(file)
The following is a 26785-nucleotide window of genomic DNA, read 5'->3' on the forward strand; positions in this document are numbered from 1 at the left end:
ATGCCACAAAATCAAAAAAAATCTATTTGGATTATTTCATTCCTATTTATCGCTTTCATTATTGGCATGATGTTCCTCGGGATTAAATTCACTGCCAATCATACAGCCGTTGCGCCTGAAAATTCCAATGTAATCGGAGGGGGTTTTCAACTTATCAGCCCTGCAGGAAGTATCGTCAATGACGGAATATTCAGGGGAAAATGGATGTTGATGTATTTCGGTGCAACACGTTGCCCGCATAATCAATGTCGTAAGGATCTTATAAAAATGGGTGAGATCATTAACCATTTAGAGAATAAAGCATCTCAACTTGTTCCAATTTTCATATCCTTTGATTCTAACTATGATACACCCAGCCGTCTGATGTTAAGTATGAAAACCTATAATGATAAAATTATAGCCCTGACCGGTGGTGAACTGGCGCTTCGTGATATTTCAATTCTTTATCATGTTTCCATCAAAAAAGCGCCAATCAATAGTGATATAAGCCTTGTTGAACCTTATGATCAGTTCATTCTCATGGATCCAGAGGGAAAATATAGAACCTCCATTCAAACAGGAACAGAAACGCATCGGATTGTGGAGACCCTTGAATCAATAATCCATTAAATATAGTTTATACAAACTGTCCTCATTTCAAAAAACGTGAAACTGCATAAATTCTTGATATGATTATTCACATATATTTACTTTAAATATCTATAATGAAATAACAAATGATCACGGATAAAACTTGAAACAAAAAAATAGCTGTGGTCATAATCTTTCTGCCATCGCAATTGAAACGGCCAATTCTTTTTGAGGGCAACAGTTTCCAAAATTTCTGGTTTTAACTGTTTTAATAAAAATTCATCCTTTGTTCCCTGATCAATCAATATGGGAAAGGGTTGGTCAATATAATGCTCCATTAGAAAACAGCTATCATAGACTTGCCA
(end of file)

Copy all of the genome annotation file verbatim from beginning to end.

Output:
The following is a 26785-nucleotide window of genomic DNA, read 5'->3' on the forward strand; positions in this document are numbered from 1 at the left end:
ATGCCACAAAATCAAAAAAAATCTATTTGGATTATTTCATTCCTATTTATCGCTTTCATTATTGGCATGATGTTCCTCGGGATTAAATTCACTGCCAATCATACAGCCGTTGCGCCTGAAAATTCCAATGTAATCGGAGGGGGTTTTCAACTTATCAGCCCTGCAGGAAGTATCGTCAATGACGGAATATTCAGGGGAAAATGGATGTTGATGTATTTCGGTGCAACACGTTGCCCGCATAATCAATGTCGTAAGGATCTTATAAAAATGGGTGAGATCATTAACCATTTAGAGAATAAAGCATCTCAACTTGTTCCAATTTTCATATCCTTTGATTCTAACTATGATACACCCAGCCGTCTGATGTTAAGTATGAAAACCTATAATGATAAAATTATAGCCCTGACCGGTGGTGAACTGGCGCTTCGTGATATTTCAATTCTTTATCATGTTTCCATCAAAAAAGCGCCAATCAATAGTGATATAAGCCTTGTTGAACCTTATGATCAGTTCATTCTCATGGATCCAGAGGGAAAATATAGAACCTCCATTCAAACAGGAACAGAAACGCATCGGATTGTGGAGACCCTTGAATCAATAATCCATTAAATATAGTTTATACAAACTGTCCTCATTTCAAAAAACGTGAAACTGCATAAATTCTTGATATGATTATTCACATATATTTACTTTAAATATCTATAATGAAATAACAAATGATCACGGATAAAACTTGAAACAAAAAAATAGCTGTGGTCATAATCTTTCTGCCATCGCAATTGAAACGGCCAATTCTTTTTGAGGGCAACAGTTTCCAAAATTTCTGGTTTTAACTGTTTTAATAAAAATTCATCCTTTGTTCCCTGATCAATCAATATGGGAAAGGGTTGGTCAATATAATGCTCCATTAGAAAACAGCTATCATAGACTTGCCA